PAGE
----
MAT 200A, 2018
Our assignment was to take a media art and technology project that has already been created and reimagine it. I found my idea on The Recode Project, which is website trying “to preserve computer art by translating it into a modern programming language (Processing).” In 1971, Geoffrey Dutton created “America Graph Fleeting,” which are 3D maps showing US population growth from 1790 to 1970. This was also the first holographic thematic map. Dutton was a research associate of Harvard’s Laboratory for Computer Graphics and Spatial Analysis where he used the laboratory’s ASPEX (3D data perspectives) program to create the visualizations. This project is considered the beginning of what would become modern Geographic Information Science.
Figure 1. Screenshots of Dutton’s Project
The project I am presenting is my version of Dutton’s “America Graph Fleeting.” I recreated the project using Processing and expanded the dates from 1790 to 2010. Just l ike Dutton’s, my recreation is in a 3D space, but show on a 2D screen, while Dutton was demonstrated in a holographic space. The data is represented in a 3D digital mesh, which also differs from Dutton’s work.
Figure 2. Top view of my project
I started this project by collecting the population of each state from the Wikipedia site “List of U.S. states by historical population.” Then I used a geocode add-on in google sheets, which converted each of the states names into longitude and latitude, so that I could properly map each state into their proper location. To create a similar texture to Dutton’s original work, I used Lee Byron’s Mesh Processing Library. As the mesh changes, it represents the different years of the U.S. population. The blue color represents the beginning size of the population in 1970 and as it grows the red appears showing the most current population data through 2010. The white dots at the bottom represent each different state and the red dots move up depending on the population size of that year. The toggles on the side allow the user to rotate the object in the X, Y, and/or Z axis. Also, on the side is a speed slider which allows the user to represent how fast they want the data to be moving. The bottom label tells the year of which population is being shown.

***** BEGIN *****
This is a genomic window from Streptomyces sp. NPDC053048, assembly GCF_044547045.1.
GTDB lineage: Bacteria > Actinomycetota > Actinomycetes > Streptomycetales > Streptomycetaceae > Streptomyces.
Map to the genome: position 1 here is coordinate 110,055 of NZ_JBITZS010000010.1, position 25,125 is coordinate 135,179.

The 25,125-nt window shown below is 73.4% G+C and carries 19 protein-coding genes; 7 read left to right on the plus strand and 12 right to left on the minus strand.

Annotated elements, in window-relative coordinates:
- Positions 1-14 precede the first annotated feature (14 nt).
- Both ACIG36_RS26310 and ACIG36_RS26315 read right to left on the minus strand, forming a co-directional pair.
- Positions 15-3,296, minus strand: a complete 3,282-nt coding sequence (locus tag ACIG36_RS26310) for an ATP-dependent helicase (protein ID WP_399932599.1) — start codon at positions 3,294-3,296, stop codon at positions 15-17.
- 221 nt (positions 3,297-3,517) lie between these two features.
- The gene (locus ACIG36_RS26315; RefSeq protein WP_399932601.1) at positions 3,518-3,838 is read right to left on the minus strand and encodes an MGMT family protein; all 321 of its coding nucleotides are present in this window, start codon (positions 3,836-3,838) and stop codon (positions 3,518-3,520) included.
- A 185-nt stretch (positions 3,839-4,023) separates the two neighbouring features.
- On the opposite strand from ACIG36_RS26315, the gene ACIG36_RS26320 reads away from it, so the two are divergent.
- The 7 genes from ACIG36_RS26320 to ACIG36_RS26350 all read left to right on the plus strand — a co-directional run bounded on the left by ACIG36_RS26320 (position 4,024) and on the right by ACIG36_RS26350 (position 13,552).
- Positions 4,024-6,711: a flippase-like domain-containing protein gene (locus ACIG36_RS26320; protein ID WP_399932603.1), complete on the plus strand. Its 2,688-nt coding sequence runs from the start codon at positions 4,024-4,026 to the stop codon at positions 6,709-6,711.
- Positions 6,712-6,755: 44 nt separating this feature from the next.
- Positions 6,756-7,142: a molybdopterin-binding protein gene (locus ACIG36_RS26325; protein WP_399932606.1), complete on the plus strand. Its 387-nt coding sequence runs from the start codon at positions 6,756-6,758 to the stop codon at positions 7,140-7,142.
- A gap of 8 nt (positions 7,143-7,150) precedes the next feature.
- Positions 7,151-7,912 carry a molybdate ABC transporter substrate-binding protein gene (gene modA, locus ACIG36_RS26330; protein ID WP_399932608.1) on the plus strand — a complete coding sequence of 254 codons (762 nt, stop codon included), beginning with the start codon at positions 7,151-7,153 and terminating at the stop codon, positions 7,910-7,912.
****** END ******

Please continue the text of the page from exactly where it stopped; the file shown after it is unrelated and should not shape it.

Figure 3. Closer look at Dutton’s texture style
Figure 4. My texture using the mesh style
The results of my project do not exactly replicate Dutton’s work, but I believe it still shows a similar purpose and effect by using the advancements of technology today. Dutton shows the dramatic increase in population throughout the United States and in my project one can continue to see this dramatic increase through 2010. One can see the slow processing of the first states on the east coast being populated and then quickly at the end all the lines jump up really high noticing the peaks especially in states such as California, Texas, Florida, and New York. Also, similar to Dutton’s work, which rotates in the hologram in the Z axis, I included different icon’s which allow the user rotate the object in the X, Y, and/or Z axis.
With the advancements of technology today, since when Dutton created his work, I was able to include user interaction. The original piece rotated around in a hologram on the Y axis; my project allows the user to rotate the object in the X, Y, and Z axis. I believe this gives the user a better look at the data from all different angles. Also, the user is able to change how fast or slow the data is moving over time, while Dutton’s project had only one rate. In the future, I believe the next step would be creating 3D printed moving version, which would make an even more immersive environment between the user and the data.
Figure 5 & 6. Different angles that the user can rotate the object.